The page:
parent newsletter

SOS Signs of suicide

®

A Bridge to Safety Adolescence can be a challenging time – for some more than others. How do you know whether your child has the “adolescent blues” or if it’s something more serious? The SOS program can help. The goal of SOS is to help students identify signs of depression, self-injury, and suicide in themselves ® and others and to respond effectively. The main message of the program is .

ACT

Acknowledge, Care, Tgnesllof: depression,

SOS

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Know When It ’s Time to ACT A Serious Situation

When it comes to the mental health of your child, a little information goes a long way. The first step to helping your child is recognizing that there might be a problem. Signs of depression in children can be easily confused with the ordinary struggles of growing up.

Recognizing Depression…What to Look For Signs and Symptoms of Depression:

✔ Depressed mood (can be sad, down, grouchy or irritable) ✔ Avoiding family or friends ✔ A decline in grades ✔ Struggling to complete simple tasks ✔ Not taking care of physical health or personal cleanliness

✔ Change in sleeping patterns, weight, and/or appetite ✔ Feelings of worthlessness and/or hopelessness ✔ Constant worry about body image ✔ Drug and/or alcohol use or abuse ✔ Thoughts of death, suicide, or wishes to be dead

Moodiness is common in adolescents, but if it lasts for more than two weeks it might be more than “the blues.”

What to Do Your role as a parent is to watch for warning signs and seek help. Don’t try to diagnose the problem yourself. If you’re unsure about your child’s behavior, speak to a professional at the school or call your pediatrician. Left untreated, depression can lead to other serious problems, including drug and alcohol use, relationship problems, academic troubles, and even suicide.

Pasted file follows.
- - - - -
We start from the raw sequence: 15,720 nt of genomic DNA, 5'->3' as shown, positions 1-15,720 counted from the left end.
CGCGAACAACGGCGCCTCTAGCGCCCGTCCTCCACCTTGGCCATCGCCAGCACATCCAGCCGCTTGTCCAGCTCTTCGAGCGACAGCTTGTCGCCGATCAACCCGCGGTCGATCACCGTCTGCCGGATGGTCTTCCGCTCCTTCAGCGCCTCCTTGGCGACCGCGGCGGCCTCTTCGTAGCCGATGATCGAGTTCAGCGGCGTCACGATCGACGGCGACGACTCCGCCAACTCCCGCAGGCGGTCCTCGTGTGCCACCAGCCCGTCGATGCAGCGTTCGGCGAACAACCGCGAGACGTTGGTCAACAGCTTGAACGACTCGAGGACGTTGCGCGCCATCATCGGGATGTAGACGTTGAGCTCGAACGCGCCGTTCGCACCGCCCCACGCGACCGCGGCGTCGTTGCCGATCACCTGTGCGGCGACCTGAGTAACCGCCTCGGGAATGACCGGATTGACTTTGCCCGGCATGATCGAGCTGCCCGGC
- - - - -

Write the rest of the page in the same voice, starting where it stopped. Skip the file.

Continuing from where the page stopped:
My Child is Being Bullied

s w e N d o o G The

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When children are involved in bullying, it is important for parents to be willing to take action. Children often do not tell their parents that they are being bullied because they are embarrassed or frightened. If you suspect your child is being bullied, consider these steps:

Empathize with your child. Say bullying is wrong, that it is not their fault, and that you are glad they had the courage to tell you about it. Document ongoing bullying. Work with your child to keep a record of all bullying incidents. If it involves cyberbullying, keep a record of all messages or postings.

Help your child develop strategies and skills for handling bullying. Provide suggestions for ways to respond to bullying, and help your child gain confidence by rehearsing their responses.

Working With Your Child’s School Bullying may not stop without the school’s help. Parents should never be afraid to call the school to report that their child is being bullied and ask for help to stop the bullying.

Know the school policies. Ask for a copy or check the student handbook to see whether your school has standards in place that will help resolve the situation.

Open the line of communication. Call or set up an appointment to talk with your child’s teacher or school counselor and establish a partnership to stop the bullying.

Get help for your child. Seek advice from your child’s guidance counselor or other school-based health professionals. They may be able to help your child cope with the stress of being bullied. For the full article go to: www.stopbullying.gov/ parents/my_child_is_being_bullied/index.html

Alcohol: It ’s More Than Just a Phase

Staying Safe in Cyberspace

Worried about your teen’s safety on the Internet? Talk to your child about these Internet Safety Rules:

I WILL THINK BEFORE I POST. I agree not to post information and images that could put me at risk, embarrass me, or damage my future, such as:

✔ Cell and home phone numbers. ✔ Sexual messages.

✔ Home address. ✔ Inappropriate pictures and videos.

Substance use is an identified risk factor for suicide. Unfortunately, research has shown that parents often miss this sign, assuming it’s just typical adolescent behavior.

Know the facts first:

✔ 32% of eighth graders reported drinking in the past year. ✔ 64% of eighth graders say that alcohol is easy to get. The best way to influence your child to avoid drinking is to have a strong, trusting relationship with him or her. Research shows that teens are much more likely to delay drinking when they feel they have a close, supportive tie with a parent or guardian.

Here are some ways to build a strong, supportive bond with your child:

I WILL RESPECT OTHER PEOPLE ONLINE.

Establish open communication. Make it easy for your teen

I will not:

to talk honestly with you.

✔ Post anything rude, offensive, or threatening. ✔ Send or forward images and information that might embarrass, hurt, or

Show you care. Even though young teens may not always

harass someone.

✔ Take anyone’s personal information and use it to damage his or her reputation.

I WILL PROTECT MYSELF ONLINE.